In honor of the upcoming weekend, I decided to devote this entry to some great math-themed movies that you can watch the next time you need a break from your GRE studies. Giving yourself time off is important, and there’s no reason that you can’t use that time to let some of these classic (and not-so-well-known) stories characters inspire you to knock your next study session out of the park.
In no particular order, here are my recommendations:
- 21: Several MIT students are trained to count cards, and go to Las Vegas to win millions playing blackjack. I’m always a fan of Kevin Spacey, who places a professor, and hey – you may come away from this movie with a completely new, very valuable skill set that you can take on your next trip to Vegas.
- Moneyball: While everyone who saw this movie focused on Brad Pitt (understandably so), there was a lot of fun discussion about how to use math to cut through bias and human, error-prone perception. If you’re a sports fan, you’ll enjoy this baseball-themed movie. If you’re not a sports fan, don’t worry – it has Brad Pitt and Jonah Hill in it, and is very well-written.
- Fermat’s Room: This Spanish movie is about several mathematicians who are trapped together in a room and forced to solve “enigmas” or risk being killed as the room becomes increasingly small, all while trying to determine who is trying to kill them – it’s a combination of “Clue” and the scene from Star Wars in which Luke Skywalker & company are trapped in the Death Star’s garbage compactor. At the very least, it’ll make you feel better about the fact that the GRE testing room won’t close on in you if you get an incorrect answer!
- Good Will Hunting: Matt Damon as a math prodigy who, with the guidance of mentor –therapist Robin Williams, must decide what to make of his life. Certainly a good pick-me-up for anyone who is at a crossroads (as many who are applying to grad school are!), but be warned: You might come out of this movie speaking with a Boston accent.
These are just a sampling of some of the great movies that you can use to motivate you in your GRE prep – what are your favorite math-themed movies? Let us know in the comments!
GRE teachers have a love/hate relationship with the calculator that testers get on their quantitative section. It can be useful in certain situations – if you have to multiply 372 by 754, for example, then by all means take advantage of the calculator to get a quick answer. By and large, though, we find that the majority of our students, even the ones who use a lot of math as part of their jobs or classes, overuse the calculator on problems that they could solve much faster by hand. It’s not because they’re unintelligent or lazy – given how ubiquitous calculators and spreadsheets are in our daily lives now, a lot of people just don’t remember how to do quick scratch-paper arithmetic. (You’ll notice that I didn’t say “mental” arithmetic – do not do any steps in your head! Write your work down. But that’s a topic for another day.)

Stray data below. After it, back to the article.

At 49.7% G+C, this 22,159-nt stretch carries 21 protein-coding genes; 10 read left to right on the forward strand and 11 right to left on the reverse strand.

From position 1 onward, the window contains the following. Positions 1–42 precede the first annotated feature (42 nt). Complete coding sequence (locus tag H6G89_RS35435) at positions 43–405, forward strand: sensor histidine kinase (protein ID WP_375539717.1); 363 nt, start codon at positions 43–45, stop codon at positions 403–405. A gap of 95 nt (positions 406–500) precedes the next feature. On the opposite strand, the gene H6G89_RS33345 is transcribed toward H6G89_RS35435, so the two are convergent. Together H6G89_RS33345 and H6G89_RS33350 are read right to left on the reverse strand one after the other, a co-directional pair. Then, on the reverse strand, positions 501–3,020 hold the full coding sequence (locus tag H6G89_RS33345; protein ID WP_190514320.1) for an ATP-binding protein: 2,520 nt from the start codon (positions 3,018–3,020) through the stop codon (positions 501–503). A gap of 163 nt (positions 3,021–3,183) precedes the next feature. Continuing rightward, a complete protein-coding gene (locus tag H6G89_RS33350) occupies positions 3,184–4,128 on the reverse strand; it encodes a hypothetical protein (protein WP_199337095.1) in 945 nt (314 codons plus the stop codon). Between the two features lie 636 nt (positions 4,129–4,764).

So, to help remedy this problem, here are some quick arithmetic tricks that you can use to save yourself time and energy on the GRE:
- To divide by 4: Divide the number by 2, and then divide by 2 again.
- To multiply by 4: Flip the last trick. Double the number, and then double again.
- To multiply by 5: Multiply the number by 10, and divide by 2. (For integers, this just means adding a 0 to the end of the number and taking half of the result.)
- To divide by 5: Again, flip the previous tip. Divide the number by 10 (take away a 0 or move the decimal point one unit to the left), and double it.
- Once you’ve multiplying and dividing by 4 and 5 down, working with other numbers becomes simpler as well: Multiplying by 6, for example, just involves doubling a number and then multiplying that by 3.
- To quickly find percentages, multiply the number by the integer value of the percent, and use logic to determine where the decimal point goes. For example: If you need to find 12% of 300, first multiply 12 and 300: That gives us 3600. But we’re looking for a value that’s just a bit bigger than 30 (which is 10% of 300), so our answer must be just 36.
Applying these tricks may feel like a poor use of time at first, but if you practice by doing just a couple of calculations a day this way, by Test Day you’ll be a scratch-paper math whiz – able to outpace both the calculator and everyone else in the testing room!
In my last blog entry, I wrote about combinations – it’s one of my favorite topics, and hopefully you’re feeling more confident about it after learning the tricks discussed. Today, let’s follow up with a look at how to tackle permutations, also known as “those terrible questions that ask me to arrange number and letters”.